20 years ago, when my oldest was in kindergarten, we had to provide our own Kleenex, copy paper, and other supplies that I thought were a bit much. 13 years ago, when my youngest was in her last year in ele, our school had a very agressive PTO that was constantly having fundraisers. I really balked when they had the 5th graders hawking crap at the annual talent show. That said, I don't have a good solution. I would like to see fundraisers focused more on reading marathons, stuff like that, instead of making parents buy overpriced useless junk. As the kids get older, I like the idea of carwashes and other service projects.
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Old 05-25-2010, 07:14 AM
Location: Aurora, CO
87 posts, read 289,619 times
Reputation: 48
I never heard of anyone being provided any school supplies until I moved here and had the option of paying $ (less than it would cost me to actually purchase everything on the list @ Wal-Mart or Target) to buy an "edukit". My parents had three kids, birthdays ranging from 1966 - 1979. We always had to buy our own supplies, lunches,pay for our field trips, etc. In fact, in high school we had to pay if we wanted a "private" locker (i.e. one we didn't share with someone else). We went to public schools in the south.

As for the PTO finance charge? I hadn't heard of that in a public school.... at my kids' previous school (private institution) we had to pay $200 or volunteer 20 hours to the school. You logged all your hours in to the school office, if at the end of the year you didn't get a full 20 hours, then they prorated the fee and you paid the balance or your kid(s) report cards weren't released until you did.Was a good way to make sure there was parental involvement in almost every aspect of the school.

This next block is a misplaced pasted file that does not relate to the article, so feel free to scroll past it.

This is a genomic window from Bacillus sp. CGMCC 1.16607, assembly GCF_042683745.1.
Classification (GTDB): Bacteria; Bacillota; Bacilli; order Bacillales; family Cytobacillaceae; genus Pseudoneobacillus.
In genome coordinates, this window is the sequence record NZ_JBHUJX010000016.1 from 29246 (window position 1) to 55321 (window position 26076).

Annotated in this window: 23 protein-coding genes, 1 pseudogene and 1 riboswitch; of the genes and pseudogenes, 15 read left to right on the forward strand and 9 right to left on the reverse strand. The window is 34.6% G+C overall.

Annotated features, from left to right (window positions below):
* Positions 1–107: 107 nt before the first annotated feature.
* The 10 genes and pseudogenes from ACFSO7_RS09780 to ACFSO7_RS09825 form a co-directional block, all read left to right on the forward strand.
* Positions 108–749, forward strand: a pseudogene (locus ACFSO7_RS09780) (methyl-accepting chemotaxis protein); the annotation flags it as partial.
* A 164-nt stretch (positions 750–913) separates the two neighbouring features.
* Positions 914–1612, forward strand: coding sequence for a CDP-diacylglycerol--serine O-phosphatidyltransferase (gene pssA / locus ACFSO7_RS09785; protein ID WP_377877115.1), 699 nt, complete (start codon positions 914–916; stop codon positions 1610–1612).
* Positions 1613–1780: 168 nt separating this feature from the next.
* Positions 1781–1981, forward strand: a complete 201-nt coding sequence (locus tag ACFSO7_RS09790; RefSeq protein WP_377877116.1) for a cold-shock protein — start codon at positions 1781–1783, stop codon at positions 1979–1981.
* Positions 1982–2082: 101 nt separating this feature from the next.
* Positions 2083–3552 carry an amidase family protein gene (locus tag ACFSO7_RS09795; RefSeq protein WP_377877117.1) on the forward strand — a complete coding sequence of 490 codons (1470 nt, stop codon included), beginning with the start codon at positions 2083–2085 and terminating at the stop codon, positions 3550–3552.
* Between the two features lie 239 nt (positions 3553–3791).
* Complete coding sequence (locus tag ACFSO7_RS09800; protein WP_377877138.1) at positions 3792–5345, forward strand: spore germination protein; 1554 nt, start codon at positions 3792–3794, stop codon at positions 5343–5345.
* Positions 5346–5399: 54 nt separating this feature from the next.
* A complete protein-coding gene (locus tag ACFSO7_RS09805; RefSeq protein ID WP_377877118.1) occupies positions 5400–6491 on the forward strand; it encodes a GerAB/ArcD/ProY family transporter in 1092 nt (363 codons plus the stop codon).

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Old 05-25-2010, 07:27 AM
3,647 posts, read 8,472,593 times
Reputation: 5359
My friend's kids went to school in Temecula, California - 7 years. She had to pay a "bus fee" when they were in junior high and high school.

Just another sign of the 'californization' of Colorado.

I never heard of anyone being provided any school supplies until I moved here and had the option of paying $ (less than it would cost me to actually purchase everything on the list @ Wal-Mart or Target) to buy an "edukit".

My kids have gone to school in three states in the past 5 years - New Mexico, Colorado and now Texas. I have friends in Illinois, Missouri, California, Arizona, Florida and Montana with children in the public school systems... all 9 of them have an option where you can buy the supplies through the school, and all of them offer the kits free to students who qualify for the free lunch program (just got the flyer from the school last week, asking parents to reserve their kit now). The kits are never complete and are full of low quality generics.

Oh... and I attended public schools during the 70s and 80s in a very affluent neighborhood... but each year, Kleenex was on the supply list... and now there are paper plates, paper towels, Ziploc bags... and the teachers are always asking for more because several people who can afford SUVs, Starbucks, cigarettes and concert tickets cannot "afford" to send in their child's share. Classroom 'community' supplies **** me off... If you can afford cigarettes, then you CAN afford a box of Kleenex for your child's classroom. I am so tired of hearing about what people 'can't afford'.

Last edited by sskkc; 05-25-2010 at 07:39 AM..
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Old 05-25-2010, 08:10 AM
Location: Aurora
357 posts, read 1,055,064 times
Reputation: 270
I went to school in the 60s and 70s. once I left segregated schools, i ended up with a free bus, and all the school supplies were free, plus we had school trips free. actually it was all paid by the community including the school families because they knew that paying for schools was an investment in the future.
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Old 05-25-2010, 08:12 AM
Location: southern california
53,358 posts, read 66,262,942 times
Reputation: 44922
good thing to teach kids. everything is not free.